They also prove that the degeneracy and wokeness of the current year is entirely astroturfed. Hollywood can make good movies, but chooses not to, but when they do make a good one, it is a blockbuster success. If ticket sales had been in a slump purely due to economic reasons and hypochondria, Top Gun would not have been a blow-out. This shows that the Jews are so desperate and hateful that they are leaving large sums of money on the table in order to advance their anti-white agenda.
Furthermore, Top Gun accidentally illustrates exactly where the modern American military is heading: namely, complete collapse. Of course, ZOG is incapable of learning from any of the lessons in the film.
For instance, a common theme in both films is team building. This is inherently more difficult with greater diversity due to human nature.
Then there is the issue of recruitment. Like Rooster, most people who join the armed forces come from military families. Those same families have witnessed first-hand a gradual decline of the military which has now become a freefall. I do not know of a single veteran who would recommend someone join now, as the political and other issues are more than enough on their own to make it a terrible idea.
This naturally causes a lack of continuity. Maverick was able to whip his pilots into shape because of his experience and leadership by example. Given that fewer and fewer were serving their full 20 years even before the Brandon regime, a continuity of very specialized skills is being lost, especially in those critical career fields that require specialized expertise. Also, nobody expects leadership by example or calculated risk-taking to be forthcoming from petty bureaucrats who are more focused on their careers than the mission.
It was also telling how the fictional “rogue state” in the film was a threat not to America, but to our allies in an unspecified region that is totally not the Middle East. When you take a step back, you can’t help but realize that, just like in real life, our country’s best in Top Gun are risking their lives for a foreign people instead of their own.
The proliferation of soulless Pentagon creatures is another annoyance that the film highlights. These types are inherently unlovable, and unlike Maverick, can never inspire men to make sacrifices or go beyond their existing limits. It is unlikely that America has a single general today who is worthy of the rank; they are all administrators and politicians. All they have ever been good at is creating frivolous annual training requirements.
When the first Top Gun was released, Navy recruitment jumped by 500%. Despite Top Gun: Maverick being a resounding success at the box office, it was a flop at the recruiter’s office. Every branch of the US military is struggling to meet its 2022 recruitment goals, even with lucrative enlistment bonuses.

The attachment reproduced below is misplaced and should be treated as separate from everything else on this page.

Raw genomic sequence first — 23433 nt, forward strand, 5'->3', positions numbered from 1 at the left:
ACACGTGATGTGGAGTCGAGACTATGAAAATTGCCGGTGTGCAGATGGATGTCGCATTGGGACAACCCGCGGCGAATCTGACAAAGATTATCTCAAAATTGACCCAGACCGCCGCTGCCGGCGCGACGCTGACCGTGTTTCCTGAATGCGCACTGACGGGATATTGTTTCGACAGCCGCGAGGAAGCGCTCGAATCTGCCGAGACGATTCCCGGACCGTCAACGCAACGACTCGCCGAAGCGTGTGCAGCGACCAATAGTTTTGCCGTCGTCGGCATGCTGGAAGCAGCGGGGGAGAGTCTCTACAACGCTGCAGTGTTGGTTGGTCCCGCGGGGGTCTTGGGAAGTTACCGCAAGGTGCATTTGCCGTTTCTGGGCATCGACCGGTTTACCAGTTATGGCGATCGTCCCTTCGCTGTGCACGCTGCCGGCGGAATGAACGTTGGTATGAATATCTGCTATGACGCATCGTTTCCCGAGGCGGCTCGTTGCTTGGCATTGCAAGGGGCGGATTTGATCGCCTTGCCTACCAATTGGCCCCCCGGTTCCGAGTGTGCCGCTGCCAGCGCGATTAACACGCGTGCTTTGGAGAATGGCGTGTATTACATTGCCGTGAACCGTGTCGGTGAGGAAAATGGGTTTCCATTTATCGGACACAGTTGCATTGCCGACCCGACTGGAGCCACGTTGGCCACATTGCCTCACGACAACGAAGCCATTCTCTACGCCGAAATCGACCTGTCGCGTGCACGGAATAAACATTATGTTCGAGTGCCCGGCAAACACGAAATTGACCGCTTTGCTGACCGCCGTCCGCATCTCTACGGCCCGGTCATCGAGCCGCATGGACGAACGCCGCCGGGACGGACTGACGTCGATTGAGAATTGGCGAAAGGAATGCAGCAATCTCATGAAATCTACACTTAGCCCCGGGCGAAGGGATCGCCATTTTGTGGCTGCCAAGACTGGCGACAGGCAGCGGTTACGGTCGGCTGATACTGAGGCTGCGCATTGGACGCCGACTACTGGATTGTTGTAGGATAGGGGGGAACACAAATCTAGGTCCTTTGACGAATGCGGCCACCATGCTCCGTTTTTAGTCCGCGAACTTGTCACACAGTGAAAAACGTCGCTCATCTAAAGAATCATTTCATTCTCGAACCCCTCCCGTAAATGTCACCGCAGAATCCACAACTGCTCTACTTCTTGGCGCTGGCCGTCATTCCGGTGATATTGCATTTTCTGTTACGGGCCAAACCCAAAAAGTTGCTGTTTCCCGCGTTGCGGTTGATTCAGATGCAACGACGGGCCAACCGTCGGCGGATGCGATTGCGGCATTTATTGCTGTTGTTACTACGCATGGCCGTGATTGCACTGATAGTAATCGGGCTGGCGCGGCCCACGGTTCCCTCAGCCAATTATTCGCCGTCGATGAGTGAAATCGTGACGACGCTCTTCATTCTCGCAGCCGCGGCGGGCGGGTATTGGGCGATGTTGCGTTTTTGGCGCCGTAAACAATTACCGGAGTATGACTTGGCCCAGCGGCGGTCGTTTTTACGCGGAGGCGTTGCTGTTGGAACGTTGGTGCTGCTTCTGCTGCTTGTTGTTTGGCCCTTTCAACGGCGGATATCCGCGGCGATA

If anything, Top Gun ironically probably did more to hurt ZOG’s recruitment than aid it. Everyone knows that the fictional country portrayed in Top Gun: Maverick is nothing like the reality. While the original film was also admittedly unrealistic recruitment propaganda, it at least had some connection to reality, featuring a real adversary (the Soviet Union). The new film only serves to emphasize how far our country has fallen.
There is a noticeable abundance of white men in Top Gun — along with an absence of masks. The camaraderie and adventure are the precise opposite of the modern war machine’s bureaucracy and industrialization. There is no obese transgender Jew presuming to call itself an Admiral any more than there is frivolous patty cake that wastes everyone’s time. The America and its military portrayed in the films is still the land of the free and the home of the brave.
For me, Top Gun: Maverick takes place in an alternate historical timeline. Its cultural aspects are several times more unbelievable than a successful ejection at Mach ten. My suspension of disbelief can encompass technical details, but not the onslaught of cultural Marxism. If recruitment statistics are any indication, I am not alone in this. The Top Gun films might as well have been about the Austro-Hungarian Empire or Rhodesia. They only serve as a testament to a fallen Republic, and an age now undreamt of.
Thankfully, there are still plenty of Top Goys out there — just not in uniform anymore. This is perfectly fine, because the fate of the government and that of our nation are not the same. If anything, they are diametrically opposed. Instead of piloting machines of death on behalf of the globalists, our Faustian spirit will serve to pilot the birth of a new nation for ourselves and our posterity when the time is right.